EGU2020-703
https://doi.org/10.5194/egusphere-egu2020-703
EGU General Assembly 2020
© Author(s) 2021. This work is distributed under
the Creative Commons Attribution 4.0 License.

Improved spatial modelling of crop productivity using geophysics-based soil mapping: Two case studies beyond the field scale

Cosimo Brogi1, Johan Alexander Huisman1, Michael Herbst1, Anne Klosterhalfen2, Heye Bogena1, Lutz Weihermüller1, Carsten Montzka1, and Harry Vereecken1
Cosimo Brogi et al.
  • 1Agrosphere (IBG-3), Institute of Bio- and Geosciences, Forschungszentrum Jülich, Germany
  • 2Department of Forest Ecology and Management, Swedish University of Agricultural Sciences (SLU), Sweden

Water shortage in soil can result in a considerable reduction in crop yield, thus representing a severe threat to agricultural sustainability and profitability. It is therefore crucial to improve our understanding and prediction of the spatial variability of water stress and crop yield. Within this context, detailed soil maps obtained from the combination of hydrogeophysical methods, such as electromagnetic induction (EMI), and direct soil sampling can prove vital. However, it is still challenging to derive and exploit such data beyond the field-scale and their added value has not been fully investigated yet. In this study, we present results from two case studies where the added value of hydrogeophysical measurements in agriculture have been evaluated. In the first caone, high-resolution multi-configuration EMI data was measured on 51 adjacent agricultural fields (102 ha) near Selhausen (Germany). Each field was separately measured and six apparent electrical conductivity (ECa) maps with increasing depth of investigation were obtained. A supervised image classification method was applied to the ECa maps to obtain a 1 m resolution map of the study area that identifies 18 soil units with similar ECa signature. Afterwards, 100 ground truth locations were randomly selected and information on horizon type, depth and texture were collected until a maximum depth of 2 m. Statistical tests proved that each soil unit had unique soil characteristics in comparison to other units, thus confirming the effectiveness of the methodology in producing a highly detailed soil map in a complex environment that extends well beyond the field scale. To test its added value in agricultural applications, this geophysics-based soil map was used as input in agro-ecosystem simulations of crop growth and productivity for the 2016 growing season. For this, the one-dimensional AgroC model was used, which couples SoilCO2, RothC, and SUCROS subroutines to simulate crop growth. The necessary hydraulic parameters were estimated using pedotransfer functions. The leaf area index (LAI) of six crops simulated with AgroC showed clear correlation with LAI observed in six RapidEye satellite images. At the same time, further AgroC simulations based on commonly available soil maps performed significantly worse in terms of RMSE, model efficiency, and R2. Following these encouraging results, further simulations were performed to quantify the costs and benefits of irrigation within the study area in 2016 in terms of economical profit and CO2 sequestration. Despite the apparent added value of geophysics-based soil information, it was found that additional data recorded during the growing season would allow improving modelling and predictions, for example, through data assimilation. For this reason, the second case study considers a set-up with additional soil moisture sensors installed in two orchards near Agia (Greece). In each field, EMI and soil sampling were combined to inform the placement of SoilNet soil moisture sensor surrounding a cosmic-ray neutron probe. The purpose of this second case study is to integrate soil data, hydrological modelling, and weather forecasts to provide farmers with an efficient decision support system that would enhance financial gains and sustainability of their irrigation practices in the long term.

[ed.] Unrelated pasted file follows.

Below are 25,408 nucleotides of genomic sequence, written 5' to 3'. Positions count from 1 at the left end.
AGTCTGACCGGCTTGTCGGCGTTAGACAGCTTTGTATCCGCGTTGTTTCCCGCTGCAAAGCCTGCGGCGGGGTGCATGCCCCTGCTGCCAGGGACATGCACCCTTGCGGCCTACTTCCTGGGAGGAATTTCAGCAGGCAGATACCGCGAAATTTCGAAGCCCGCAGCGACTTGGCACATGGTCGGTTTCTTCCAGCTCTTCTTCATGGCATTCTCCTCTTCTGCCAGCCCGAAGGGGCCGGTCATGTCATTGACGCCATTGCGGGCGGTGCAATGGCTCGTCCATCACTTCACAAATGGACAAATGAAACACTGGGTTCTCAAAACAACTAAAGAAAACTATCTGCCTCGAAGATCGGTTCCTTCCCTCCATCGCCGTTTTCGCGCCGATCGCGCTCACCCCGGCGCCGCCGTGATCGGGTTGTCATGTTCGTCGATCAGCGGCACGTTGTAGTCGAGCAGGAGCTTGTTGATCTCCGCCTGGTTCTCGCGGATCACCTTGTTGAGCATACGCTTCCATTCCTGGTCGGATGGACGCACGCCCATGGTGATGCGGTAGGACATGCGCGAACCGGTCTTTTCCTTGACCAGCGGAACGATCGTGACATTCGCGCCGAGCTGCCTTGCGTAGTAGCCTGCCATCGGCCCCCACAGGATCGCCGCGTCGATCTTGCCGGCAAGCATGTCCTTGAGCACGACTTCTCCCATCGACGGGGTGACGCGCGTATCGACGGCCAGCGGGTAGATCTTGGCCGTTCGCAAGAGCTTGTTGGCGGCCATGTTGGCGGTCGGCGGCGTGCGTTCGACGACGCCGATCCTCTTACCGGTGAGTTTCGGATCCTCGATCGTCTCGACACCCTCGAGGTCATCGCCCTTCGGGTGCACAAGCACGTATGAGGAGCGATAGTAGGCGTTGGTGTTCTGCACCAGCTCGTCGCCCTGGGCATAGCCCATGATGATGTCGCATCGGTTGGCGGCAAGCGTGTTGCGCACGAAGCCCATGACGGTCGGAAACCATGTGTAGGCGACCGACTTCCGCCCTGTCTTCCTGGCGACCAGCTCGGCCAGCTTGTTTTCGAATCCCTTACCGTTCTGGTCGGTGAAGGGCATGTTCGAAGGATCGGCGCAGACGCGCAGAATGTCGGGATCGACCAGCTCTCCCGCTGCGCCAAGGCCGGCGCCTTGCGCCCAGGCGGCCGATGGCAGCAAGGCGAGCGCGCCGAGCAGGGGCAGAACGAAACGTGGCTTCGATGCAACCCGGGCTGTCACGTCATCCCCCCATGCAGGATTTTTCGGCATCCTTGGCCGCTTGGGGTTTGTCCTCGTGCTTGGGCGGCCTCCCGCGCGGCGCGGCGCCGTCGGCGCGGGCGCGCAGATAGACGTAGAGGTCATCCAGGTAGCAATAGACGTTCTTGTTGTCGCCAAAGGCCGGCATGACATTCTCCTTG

How to cite: Brogi, C., Huisman, J. A., Herbst, M., Klosterhalfen, A., Bogena, H., Weihermüller, L., Montzka, C., and Vereecken, H.: Improved spatial modelling of crop productivity using geophysics-based soil mapping: Two case studies beyond the field scale, EGU General Assembly 2020, Online, 4–8 May 2020, EGU2020-703, https://doi.org/10.5194/egusphere-egu2020-703, 2019

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